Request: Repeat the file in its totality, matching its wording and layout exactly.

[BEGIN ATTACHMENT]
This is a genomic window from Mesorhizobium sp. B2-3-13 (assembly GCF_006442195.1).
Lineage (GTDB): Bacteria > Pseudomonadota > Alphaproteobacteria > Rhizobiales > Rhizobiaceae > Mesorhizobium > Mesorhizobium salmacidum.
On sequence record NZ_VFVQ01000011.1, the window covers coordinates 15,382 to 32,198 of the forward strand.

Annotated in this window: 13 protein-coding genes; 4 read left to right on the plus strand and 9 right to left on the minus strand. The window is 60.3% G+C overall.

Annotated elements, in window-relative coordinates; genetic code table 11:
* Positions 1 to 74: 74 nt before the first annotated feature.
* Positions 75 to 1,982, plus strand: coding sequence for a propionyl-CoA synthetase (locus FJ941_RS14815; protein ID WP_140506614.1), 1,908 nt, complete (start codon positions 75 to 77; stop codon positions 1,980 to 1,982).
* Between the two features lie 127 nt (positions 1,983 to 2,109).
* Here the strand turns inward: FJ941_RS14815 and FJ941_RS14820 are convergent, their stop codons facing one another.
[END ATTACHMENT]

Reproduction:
This is a genomic window from Mesorhizobium sp. B2-3-13 (assembly GCF_006442195.1).
Lineage (GTDB): Bacteria > Pseudomonadota > Alphaproteobacteria > Rhizobiales > Rhizobiaceae > Mesorhizobium > Mesorhizobium salmacidum.
On sequence record NZ_VFVQ01000011.1, the window covers coordinates 15,382 to 32,198 of the forward strand.

Annotated in this window: 13 protein-coding genes; 4 read left to right on the plus strand and 9 right to left on the minus strand. The window is 60.3% G+C overall.

Annotated elements, in window-relative coordinates; genetic code table 11:
* Positions 1 to 74: 74 nt before the first annotated feature.
* Positions 75 to 1,982, plus strand: coding sequence for a propionyl-CoA synthetase (locus FJ941_RS14815; protein ID WP_140506614.1), 1,908 nt, complete (start codon positions 75 to 77; stop codon positions 1,980 to 1,982).
* Between the two features lie 127 nt (positions 1,983 to 2,109).
* Here the strand turns inward: FJ941_RS14815 and FJ941_RS14820 are convergent, their stop codons facing one another.